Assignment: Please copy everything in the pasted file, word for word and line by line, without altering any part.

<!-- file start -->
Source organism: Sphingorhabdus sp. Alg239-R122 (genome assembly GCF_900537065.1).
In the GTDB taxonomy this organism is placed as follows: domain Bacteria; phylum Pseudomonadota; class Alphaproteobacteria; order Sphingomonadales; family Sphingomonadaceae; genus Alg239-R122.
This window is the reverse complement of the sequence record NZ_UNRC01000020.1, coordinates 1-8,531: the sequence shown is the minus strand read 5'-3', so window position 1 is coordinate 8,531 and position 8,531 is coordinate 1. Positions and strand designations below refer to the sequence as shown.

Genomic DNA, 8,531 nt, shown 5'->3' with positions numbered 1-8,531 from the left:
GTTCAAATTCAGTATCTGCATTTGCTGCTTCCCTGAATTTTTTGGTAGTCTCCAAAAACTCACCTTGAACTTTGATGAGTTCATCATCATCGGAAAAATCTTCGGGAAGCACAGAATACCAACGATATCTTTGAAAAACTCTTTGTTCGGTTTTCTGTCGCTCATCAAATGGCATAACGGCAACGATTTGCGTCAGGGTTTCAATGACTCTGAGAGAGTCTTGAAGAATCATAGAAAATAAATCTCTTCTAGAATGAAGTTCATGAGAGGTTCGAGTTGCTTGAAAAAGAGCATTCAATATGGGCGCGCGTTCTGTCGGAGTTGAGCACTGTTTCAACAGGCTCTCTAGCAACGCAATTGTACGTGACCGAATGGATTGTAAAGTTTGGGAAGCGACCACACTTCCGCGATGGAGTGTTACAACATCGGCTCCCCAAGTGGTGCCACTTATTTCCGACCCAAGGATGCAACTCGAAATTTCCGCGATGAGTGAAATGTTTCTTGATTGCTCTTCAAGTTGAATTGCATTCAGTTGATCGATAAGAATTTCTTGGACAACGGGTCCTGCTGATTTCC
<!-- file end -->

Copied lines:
Source organism: Sphingorhabdus sp. Alg239-R122 (genome assembly GCF_900537065.1).
In the GTDB taxonomy this organism is placed as follows: domain Bacteria; phylum Pseudomonadota; class Alphaproteobacteria; order Sphingomonadales; family Sphingomonadaceae; genus Alg239-R122.
This window is the reverse complement of the sequence record NZ_UNRC01000020.1, coordinates 1-8,531: the sequence shown is the minus strand read 5'-3', so window position 1 is coordinate 8,531 and position 8,531 is coordinate 1. Positions and strand designations below refer to the sequence as shown.

Genomic DNA, 8,531 nt, shown 5'->3' with positions numbered 1-8,531 from the left:
GTTCAAATTCAGTATCTGCATTTGCTGCTTCCCTGAATTTTTTGGTAGTCTCCAAAAACTCACCTTGAACTTTGATGAGTTCATCATCATCGGAAAAATCTTCGGGAAGCACAGAATACCAACGATATCTTTGAAAAACTCTTTGTTCGGTTTTCTGTCGCTCATCAAATGGCATAACGGCAACGATTTGCGTCAGGGTTTCAATGACTCTGAGAGAGTCTTGAAGAATCATAGAAAATAAATCTCTTCTAGAATGAAGTTCATGAGAGGTTCGAGTTGCTTGAAAAAGAGCATTCAATATGGGCGCGCGTTCTGTCGGAGTTGAGCACTGTTTCAACAGGCTCTCTAGCAACGCAATTGTACGTGACCGAATGGATTGTAAAGTTTGGGAAGCGACCACACTTCCGCGATGGAGTGTTACAACATCGGCTCCCCAAGTGGTGCCACTTATTTCCGACCCAAGGATGCAACTCGAAATTTCCGCGATGAGTGAAATGTTTCTTGATTGCTCTTCAAGTTGAATTGCATTCAGTTGATCGATAAGAATTTCTTGGACAACGGGTCCTGCTGATTTCC